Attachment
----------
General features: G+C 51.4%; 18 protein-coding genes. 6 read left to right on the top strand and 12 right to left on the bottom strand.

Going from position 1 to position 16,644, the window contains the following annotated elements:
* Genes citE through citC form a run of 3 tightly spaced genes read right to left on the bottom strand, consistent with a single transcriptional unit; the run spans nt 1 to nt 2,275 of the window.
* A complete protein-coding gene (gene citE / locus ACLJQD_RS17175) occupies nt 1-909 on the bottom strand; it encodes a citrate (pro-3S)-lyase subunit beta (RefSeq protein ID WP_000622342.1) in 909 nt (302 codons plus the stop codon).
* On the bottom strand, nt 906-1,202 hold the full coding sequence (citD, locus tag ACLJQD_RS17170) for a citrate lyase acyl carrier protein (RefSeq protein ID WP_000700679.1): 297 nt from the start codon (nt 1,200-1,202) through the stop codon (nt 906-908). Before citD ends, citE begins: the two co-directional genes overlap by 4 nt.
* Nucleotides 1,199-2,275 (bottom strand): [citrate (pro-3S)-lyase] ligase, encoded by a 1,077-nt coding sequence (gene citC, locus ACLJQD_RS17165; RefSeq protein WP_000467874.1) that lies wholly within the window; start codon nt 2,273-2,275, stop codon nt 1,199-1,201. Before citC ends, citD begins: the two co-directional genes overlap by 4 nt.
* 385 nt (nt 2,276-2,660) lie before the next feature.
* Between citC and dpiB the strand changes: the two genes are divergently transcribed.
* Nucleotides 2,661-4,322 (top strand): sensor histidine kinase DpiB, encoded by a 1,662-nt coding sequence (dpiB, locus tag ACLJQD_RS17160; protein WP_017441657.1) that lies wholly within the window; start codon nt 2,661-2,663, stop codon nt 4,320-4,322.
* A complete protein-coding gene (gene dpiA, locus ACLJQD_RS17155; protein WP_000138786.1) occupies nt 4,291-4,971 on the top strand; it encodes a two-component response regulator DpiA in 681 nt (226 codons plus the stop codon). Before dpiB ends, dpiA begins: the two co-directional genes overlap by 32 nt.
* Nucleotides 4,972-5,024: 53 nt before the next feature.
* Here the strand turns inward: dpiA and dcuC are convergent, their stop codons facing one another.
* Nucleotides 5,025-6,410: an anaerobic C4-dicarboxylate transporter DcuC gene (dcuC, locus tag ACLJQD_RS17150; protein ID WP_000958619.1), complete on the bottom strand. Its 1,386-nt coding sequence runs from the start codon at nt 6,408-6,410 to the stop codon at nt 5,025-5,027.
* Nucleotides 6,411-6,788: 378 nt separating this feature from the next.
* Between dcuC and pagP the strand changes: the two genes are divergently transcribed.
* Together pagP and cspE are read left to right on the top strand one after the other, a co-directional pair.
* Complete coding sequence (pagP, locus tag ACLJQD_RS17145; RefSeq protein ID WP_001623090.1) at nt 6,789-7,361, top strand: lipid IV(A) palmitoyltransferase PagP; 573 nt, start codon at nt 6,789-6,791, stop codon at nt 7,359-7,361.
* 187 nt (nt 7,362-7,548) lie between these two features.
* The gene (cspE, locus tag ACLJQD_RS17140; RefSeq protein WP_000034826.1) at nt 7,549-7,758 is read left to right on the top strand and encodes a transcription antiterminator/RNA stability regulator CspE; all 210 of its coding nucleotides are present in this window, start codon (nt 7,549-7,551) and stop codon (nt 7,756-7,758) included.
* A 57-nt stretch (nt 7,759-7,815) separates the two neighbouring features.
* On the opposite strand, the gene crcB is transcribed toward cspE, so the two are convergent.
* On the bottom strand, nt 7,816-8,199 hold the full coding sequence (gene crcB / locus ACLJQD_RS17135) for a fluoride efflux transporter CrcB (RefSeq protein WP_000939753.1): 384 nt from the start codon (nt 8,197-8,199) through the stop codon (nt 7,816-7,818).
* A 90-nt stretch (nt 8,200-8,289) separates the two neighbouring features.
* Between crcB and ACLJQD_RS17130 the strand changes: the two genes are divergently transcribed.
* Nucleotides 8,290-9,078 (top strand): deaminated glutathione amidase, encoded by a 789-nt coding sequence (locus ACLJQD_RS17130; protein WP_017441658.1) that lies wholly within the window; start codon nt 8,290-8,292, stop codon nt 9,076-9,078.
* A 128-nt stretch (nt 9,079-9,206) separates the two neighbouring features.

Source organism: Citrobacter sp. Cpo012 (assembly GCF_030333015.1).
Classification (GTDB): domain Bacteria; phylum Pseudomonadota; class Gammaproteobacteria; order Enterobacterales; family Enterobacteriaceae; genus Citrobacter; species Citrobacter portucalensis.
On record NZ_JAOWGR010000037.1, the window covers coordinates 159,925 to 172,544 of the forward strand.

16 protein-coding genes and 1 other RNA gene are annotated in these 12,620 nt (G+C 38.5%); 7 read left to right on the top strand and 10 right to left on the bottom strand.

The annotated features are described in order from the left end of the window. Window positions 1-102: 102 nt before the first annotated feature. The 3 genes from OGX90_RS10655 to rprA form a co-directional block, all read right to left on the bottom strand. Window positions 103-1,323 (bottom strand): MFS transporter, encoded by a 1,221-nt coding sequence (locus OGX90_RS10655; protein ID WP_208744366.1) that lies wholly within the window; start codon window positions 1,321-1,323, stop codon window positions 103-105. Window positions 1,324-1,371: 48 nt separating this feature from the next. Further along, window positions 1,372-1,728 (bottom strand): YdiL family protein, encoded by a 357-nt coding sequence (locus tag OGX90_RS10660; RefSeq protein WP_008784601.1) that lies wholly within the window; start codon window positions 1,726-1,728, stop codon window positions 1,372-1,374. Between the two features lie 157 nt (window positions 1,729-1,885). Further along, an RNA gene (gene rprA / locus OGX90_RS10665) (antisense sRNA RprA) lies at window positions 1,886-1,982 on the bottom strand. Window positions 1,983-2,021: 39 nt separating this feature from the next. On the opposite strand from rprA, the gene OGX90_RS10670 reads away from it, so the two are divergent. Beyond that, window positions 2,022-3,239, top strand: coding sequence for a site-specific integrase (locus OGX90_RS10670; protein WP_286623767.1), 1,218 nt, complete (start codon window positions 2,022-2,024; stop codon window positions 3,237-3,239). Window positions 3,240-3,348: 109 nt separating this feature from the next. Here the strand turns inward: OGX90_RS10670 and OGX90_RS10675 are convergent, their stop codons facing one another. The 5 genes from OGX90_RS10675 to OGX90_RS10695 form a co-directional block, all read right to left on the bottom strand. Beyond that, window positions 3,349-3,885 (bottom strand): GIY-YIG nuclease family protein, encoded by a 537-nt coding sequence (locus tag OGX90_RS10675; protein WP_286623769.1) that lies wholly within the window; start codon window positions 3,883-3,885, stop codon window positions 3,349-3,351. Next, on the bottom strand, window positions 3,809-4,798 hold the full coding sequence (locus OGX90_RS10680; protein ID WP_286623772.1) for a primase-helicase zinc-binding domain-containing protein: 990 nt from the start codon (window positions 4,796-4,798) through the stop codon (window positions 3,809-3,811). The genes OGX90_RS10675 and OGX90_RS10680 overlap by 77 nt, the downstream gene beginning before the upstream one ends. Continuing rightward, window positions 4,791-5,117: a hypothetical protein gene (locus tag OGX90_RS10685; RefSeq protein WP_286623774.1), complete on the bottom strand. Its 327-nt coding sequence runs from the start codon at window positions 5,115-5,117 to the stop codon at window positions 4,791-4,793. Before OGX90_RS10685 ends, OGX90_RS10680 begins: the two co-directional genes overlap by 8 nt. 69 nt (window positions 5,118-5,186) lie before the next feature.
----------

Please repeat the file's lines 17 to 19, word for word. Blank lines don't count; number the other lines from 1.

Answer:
* Complete coding sequence (pagP, locus tag ACLJQD_RS17145; RefSeq protein ID WP_001623090.1) at nt 6,789-7,361, top strand: lipid IV(A) palmitoyltransferase PagP; 573 nt, start codon at nt 6,789-6,791, stop codon at nt 7,359-7,361.
* 187 nt (nt 7,362-7,548) lie between these two features.
* The gene (cspE, locus tag ACLJQD_RS17140; RefSeq protein WP_000034826.1) at nt 7,549-7,758 is read left to right on the top strand and encodes a transcription antiterminator/RNA stability regulator CspE; all 210 of its coding nucleotides are present in this window, start codon (nt 7,549-7,551) and stop codon (nt 7,756-7,758) included.